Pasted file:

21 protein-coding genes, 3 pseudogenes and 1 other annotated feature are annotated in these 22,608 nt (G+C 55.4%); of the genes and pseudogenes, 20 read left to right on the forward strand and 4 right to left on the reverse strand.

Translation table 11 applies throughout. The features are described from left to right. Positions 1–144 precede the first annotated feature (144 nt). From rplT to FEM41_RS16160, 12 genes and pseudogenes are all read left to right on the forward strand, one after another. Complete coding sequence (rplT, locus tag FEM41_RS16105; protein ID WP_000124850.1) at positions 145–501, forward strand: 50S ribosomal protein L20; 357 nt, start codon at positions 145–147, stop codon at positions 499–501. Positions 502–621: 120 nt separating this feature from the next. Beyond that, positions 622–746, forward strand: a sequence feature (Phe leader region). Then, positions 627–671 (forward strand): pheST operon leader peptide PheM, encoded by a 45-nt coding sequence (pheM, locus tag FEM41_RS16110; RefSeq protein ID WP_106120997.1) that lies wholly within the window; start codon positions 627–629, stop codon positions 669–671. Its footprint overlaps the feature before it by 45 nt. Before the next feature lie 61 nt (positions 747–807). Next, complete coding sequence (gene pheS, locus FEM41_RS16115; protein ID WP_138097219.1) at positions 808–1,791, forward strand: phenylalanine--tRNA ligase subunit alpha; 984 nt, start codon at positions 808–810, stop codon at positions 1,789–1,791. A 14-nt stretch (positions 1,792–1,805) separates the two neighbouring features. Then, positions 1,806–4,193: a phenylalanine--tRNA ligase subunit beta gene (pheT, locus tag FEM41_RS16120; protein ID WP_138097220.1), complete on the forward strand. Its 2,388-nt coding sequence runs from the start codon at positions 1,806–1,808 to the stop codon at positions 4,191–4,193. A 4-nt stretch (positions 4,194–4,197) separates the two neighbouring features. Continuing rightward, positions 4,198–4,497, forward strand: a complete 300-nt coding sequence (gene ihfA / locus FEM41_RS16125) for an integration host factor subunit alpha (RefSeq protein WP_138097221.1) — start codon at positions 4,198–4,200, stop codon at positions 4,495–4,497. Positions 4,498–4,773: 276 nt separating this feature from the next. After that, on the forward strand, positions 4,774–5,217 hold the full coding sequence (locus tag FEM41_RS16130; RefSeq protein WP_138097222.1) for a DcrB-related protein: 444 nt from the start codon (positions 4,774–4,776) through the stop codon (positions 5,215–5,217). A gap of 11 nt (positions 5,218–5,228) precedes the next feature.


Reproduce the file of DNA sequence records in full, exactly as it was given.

21 protein-coding genes, 3 pseudogenes and 1 other annotated feature are annotated in these 22,608 nt (G+C 55.4%); of the genes and pseudogenes, 20 read left to right on the forward strand and 4 right to left on the reverse strand.

Translation table 11 applies throughout. The features are described from left to right. Positions 1–144 precede the first annotated feature (144 nt). From rplT to FEM41_RS16160, 12 genes and pseudogenes are all read left to right on the forward strand, one after another. Complete coding sequence (rplT, locus tag FEM41_RS16105; protein ID WP_000124850.1) at positions 145–501, forward strand: 50S ribosomal protein L20; 357 nt, start codon at positions 145–147, stop codon at positions 499–501. Positions 502–621: 120 nt separating this feature from the next. Beyond that, positions 622–746, forward strand: a sequence feature (Phe leader region). Then, positions 627–671 (forward strand): pheST operon leader peptide PheM, encoded by a 45-nt coding sequence (pheM, locus tag FEM41_RS16110; RefSeq protein ID WP_106120997.1) that lies wholly within the window; start codon positions 627–629, stop codon positions 669–671. Its footprint overlaps the feature before it by 45 nt. Before the next feature lie 61 nt (positions 747–807). Next, complete coding sequence (gene pheS, locus FEM41_RS16115; protein ID WP_138097219.1) at positions 808–1,791, forward strand: phenylalanine--tRNA ligase subunit alpha; 984 nt, start codon at positions 808–810, stop codon at positions 1,789–1,791. A 14-nt stretch (positions 1,792–1,805) separates the two neighbouring features. Then, positions 1,806–4,193: a phenylalanine--tRNA ligase subunit beta gene (pheT, locus tag FEM41_RS16120; protein ID WP_138097220.1), complete on the forward strand. Its 2,388-nt coding sequence runs from the start codon at positions 1,806–1,808 to the stop codon at positions 4,191–4,193. A 4-nt stretch (positions 4,194–4,197) separates the two neighbouring features. Continuing rightward, positions 4,198–4,497, forward strand: a complete 300-nt coding sequence (gene ihfA / locus FEM41_RS16125) for an integration host factor subunit alpha (RefSeq protein WP_138097221.1) — start codon at positions 4,198–4,200, stop codon at positions 4,495–4,497. Positions 4,498–4,773: 276 nt separating this feature from the next. After that, on the forward strand, positions 4,774–5,217 hold the full coding sequence (locus tag FEM41_RS16130; RefSeq protein WP_138097222.1) for a DcrB-related protein: 444 nt from the start codon (positions 4,774–4,776) through the stop codon (positions 5,215–5,217). A gap of 11 nt (positions 5,218–5,228) precedes the next feature.